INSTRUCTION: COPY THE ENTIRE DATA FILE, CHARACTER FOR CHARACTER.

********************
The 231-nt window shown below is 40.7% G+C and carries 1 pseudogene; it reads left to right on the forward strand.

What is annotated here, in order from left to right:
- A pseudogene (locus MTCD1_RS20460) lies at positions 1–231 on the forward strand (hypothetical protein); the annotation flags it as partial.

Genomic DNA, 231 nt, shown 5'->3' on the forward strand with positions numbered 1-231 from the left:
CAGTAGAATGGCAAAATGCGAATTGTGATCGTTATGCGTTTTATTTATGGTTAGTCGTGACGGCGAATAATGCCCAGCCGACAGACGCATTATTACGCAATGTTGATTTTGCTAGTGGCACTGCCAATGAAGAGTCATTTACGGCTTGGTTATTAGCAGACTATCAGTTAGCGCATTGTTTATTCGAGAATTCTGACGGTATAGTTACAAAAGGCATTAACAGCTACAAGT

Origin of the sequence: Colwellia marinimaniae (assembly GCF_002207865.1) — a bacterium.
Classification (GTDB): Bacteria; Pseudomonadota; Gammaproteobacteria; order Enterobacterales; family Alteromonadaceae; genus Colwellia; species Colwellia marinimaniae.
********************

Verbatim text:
The 231-nt window shown below is 40.7% G+C and carries 1 pseudogene; it reads left to right on the forward strand.

What is annotated here, in order from left to right:
- A pseudogene (locus MTCD1_RS20460) lies at positions 1–231 on the forward strand (hypothetical protein); the annotation flags it as partial.

Genomic DNA, 231 nt, shown 5'->3' on the forward strand with positions numbered 1-231 from the left:
CAGTAGAATGGCAAAATGCGAATTGTGATCGTTATGCGTTTTATTTATGGTTAGTCGTGACGGCGAATAATGCCCAGCCGACAGACGCATTATTACGCAATGTTGATTTTGCTAGTGGCACTGCCAATGAAGAGTCATTTACGGCTTGGTTATTAGCAGACTATCAGTTAGCGCATTGTTTATTCGAGAATTCTGACGGTATAGTTACAAAAGGCATTAACAGCTACAAGT

Origin of the sequence: Colwellia marinimaniae (assembly GCF_002207865.1) — a bacterium.
Classification (GTDB): Bacteria; Pseudomonadota; Gammaproteobacteria; order Enterobacterales; family Alteromonadaceae; genus Colwellia; species Colwellia marinimaniae.